Arctic sea ice extent shrunk down to 2.0 million square miles (5.1 million square kilometers) in September 2013—18 percent below the 1981-2010 average, but larger than record low set in 2012.

Among the questions triggered by the entrapment of a Russian ship near Antarctica on Christmas Eve were whether the ice conditions were out of the ordinary, and, if so, whether long-term climate change was playing a role.

To be consistent with NOAA's use of 30-year periods for the official "climate normals," the National Snow and Ice Data Center switched its baseline period for sea ice analyses from 1979-2000 to 1981-2010.  Compared to the new normal, the low ice conditions of the recent past will appear less abnormal than they used to.

 

In 2012, sea ice melted to a record-breaking minimum extent. At the end of the summer melt season, ice covered only about half of the average area it did from 1979–2000.

Arctic sea ice extent fell to 1.58 million square miles on August 26, 2012. This was 27,000 square miles smaller than the previous record low of 1.61 million square miles set in 2007.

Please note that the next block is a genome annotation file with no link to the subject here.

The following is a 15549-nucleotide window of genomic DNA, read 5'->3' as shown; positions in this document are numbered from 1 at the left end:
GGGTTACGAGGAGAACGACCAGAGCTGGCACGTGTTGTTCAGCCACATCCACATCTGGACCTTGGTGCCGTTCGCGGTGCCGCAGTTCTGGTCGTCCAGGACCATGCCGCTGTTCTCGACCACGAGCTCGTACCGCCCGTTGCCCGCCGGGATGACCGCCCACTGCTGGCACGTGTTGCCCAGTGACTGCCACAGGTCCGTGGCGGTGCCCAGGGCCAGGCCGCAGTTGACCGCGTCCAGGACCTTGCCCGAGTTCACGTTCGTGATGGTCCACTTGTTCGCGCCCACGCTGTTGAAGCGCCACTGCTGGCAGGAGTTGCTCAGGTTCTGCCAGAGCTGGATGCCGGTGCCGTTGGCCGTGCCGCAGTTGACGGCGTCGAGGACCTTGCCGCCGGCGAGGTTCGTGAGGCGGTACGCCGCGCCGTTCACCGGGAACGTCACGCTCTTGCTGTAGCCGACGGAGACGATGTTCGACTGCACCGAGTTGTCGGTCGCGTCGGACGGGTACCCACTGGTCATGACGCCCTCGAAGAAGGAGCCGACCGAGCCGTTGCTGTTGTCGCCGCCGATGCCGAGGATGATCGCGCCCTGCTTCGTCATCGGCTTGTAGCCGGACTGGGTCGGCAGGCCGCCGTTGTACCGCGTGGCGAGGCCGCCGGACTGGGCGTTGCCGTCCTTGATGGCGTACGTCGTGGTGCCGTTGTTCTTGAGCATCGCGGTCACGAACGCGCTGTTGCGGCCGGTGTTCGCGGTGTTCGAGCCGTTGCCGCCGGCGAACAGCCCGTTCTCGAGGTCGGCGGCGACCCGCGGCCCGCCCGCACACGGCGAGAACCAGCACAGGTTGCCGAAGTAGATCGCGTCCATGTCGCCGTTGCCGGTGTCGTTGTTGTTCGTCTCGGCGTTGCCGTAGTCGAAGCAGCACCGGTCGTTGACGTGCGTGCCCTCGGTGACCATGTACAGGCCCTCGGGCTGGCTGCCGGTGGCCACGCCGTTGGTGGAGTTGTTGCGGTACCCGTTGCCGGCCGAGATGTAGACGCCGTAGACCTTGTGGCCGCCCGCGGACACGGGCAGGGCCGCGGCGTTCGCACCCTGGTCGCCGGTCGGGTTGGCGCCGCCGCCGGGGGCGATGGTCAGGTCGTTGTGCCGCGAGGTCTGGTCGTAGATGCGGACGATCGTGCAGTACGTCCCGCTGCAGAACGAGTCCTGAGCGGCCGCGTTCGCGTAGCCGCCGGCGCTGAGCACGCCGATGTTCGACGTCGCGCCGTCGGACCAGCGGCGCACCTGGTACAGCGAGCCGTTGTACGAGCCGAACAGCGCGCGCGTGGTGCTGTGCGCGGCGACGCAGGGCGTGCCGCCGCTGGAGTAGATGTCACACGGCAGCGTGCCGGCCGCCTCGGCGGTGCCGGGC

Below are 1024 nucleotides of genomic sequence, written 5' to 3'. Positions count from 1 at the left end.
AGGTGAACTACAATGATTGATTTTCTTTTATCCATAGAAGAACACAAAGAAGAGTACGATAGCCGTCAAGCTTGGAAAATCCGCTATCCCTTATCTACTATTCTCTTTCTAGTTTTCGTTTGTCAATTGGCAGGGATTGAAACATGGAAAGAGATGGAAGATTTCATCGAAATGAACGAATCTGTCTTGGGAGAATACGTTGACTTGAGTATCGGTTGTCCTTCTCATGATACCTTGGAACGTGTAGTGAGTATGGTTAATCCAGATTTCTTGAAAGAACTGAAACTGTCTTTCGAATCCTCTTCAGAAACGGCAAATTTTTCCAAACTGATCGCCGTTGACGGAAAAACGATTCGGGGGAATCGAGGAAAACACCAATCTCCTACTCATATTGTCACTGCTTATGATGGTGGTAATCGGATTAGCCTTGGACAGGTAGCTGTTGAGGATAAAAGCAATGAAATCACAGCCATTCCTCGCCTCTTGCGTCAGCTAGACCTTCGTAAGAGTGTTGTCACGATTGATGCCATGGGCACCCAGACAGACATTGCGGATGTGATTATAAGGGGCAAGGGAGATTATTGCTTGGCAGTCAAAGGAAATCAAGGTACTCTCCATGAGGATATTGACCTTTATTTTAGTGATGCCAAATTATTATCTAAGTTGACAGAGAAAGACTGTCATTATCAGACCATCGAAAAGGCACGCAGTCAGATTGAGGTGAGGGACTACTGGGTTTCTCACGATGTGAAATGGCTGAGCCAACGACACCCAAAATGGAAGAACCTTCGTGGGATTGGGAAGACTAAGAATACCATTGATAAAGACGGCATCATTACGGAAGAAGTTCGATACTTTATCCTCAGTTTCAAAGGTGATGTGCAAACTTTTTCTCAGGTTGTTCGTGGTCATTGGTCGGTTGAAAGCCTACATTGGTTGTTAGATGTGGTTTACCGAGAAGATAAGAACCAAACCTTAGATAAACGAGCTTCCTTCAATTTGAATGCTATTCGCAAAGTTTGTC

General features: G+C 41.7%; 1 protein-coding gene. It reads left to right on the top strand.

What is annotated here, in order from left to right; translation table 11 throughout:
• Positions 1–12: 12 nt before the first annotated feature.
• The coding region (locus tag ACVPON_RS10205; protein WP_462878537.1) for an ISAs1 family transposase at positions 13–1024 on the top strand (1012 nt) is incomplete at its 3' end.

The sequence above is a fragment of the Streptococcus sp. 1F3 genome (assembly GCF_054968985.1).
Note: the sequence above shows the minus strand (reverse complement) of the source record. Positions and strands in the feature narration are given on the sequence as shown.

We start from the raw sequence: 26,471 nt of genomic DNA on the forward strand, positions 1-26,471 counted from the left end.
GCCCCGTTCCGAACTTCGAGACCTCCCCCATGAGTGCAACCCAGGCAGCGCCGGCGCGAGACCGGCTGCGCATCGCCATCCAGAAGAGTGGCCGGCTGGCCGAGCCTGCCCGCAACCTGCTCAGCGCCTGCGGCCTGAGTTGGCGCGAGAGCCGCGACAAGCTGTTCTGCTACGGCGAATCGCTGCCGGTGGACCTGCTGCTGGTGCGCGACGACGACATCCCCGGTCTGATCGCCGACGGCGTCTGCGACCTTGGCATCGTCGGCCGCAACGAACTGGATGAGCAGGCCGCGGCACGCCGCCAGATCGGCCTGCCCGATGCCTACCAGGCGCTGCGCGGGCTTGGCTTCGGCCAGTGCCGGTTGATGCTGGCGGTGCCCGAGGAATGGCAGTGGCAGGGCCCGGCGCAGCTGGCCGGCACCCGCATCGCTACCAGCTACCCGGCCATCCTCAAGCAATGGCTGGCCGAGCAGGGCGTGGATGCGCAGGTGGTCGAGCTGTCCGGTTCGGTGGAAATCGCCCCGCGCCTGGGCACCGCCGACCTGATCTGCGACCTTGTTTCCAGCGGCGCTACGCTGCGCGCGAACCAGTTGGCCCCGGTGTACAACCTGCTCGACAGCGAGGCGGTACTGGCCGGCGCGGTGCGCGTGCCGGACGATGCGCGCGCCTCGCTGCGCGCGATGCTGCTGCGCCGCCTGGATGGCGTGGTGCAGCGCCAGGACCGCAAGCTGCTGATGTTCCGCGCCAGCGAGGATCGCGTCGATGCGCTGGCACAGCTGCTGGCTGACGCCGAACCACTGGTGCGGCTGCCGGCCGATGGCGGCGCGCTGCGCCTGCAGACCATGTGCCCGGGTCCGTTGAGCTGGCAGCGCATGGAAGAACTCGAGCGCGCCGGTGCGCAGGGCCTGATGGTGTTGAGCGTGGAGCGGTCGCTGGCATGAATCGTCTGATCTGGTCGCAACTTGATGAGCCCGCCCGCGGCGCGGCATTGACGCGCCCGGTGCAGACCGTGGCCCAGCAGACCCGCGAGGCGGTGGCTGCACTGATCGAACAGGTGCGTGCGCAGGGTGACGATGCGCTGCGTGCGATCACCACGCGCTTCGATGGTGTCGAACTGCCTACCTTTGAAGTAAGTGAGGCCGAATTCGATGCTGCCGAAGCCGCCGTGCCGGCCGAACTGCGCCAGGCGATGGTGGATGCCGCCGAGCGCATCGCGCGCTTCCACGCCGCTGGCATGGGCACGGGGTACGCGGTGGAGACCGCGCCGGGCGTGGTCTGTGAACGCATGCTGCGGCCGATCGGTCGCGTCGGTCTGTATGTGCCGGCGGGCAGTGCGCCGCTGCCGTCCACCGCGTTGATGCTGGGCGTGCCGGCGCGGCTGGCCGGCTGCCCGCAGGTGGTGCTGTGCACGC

Since the mid-1950s, easy-to-serve, portion-controlled fish sticks have regularly found their way onto U.S. dinner tables and into school lunches. The past decade, however, has given fishermen and scientists a preview of the challenges they may face in keeping fish sticks on the menu as the planet gets warmer.

In September 2011, Arctic sea ice reached its second-lowest minimum extent in the satellite record.

Phytoplankton productivity has increased 20 percent over the past decade as sea ice extent declines and more open water habitat is available.

In the Arctic, an ocean is surrounded by continents, while Antarctica is continent surrounded by oceans. These differences in the arrangement of land and water contribute to differences in each polar region’s climate, oceanic and atmospheric circulation patterns, and seasonal and long-term sea ice patterns.

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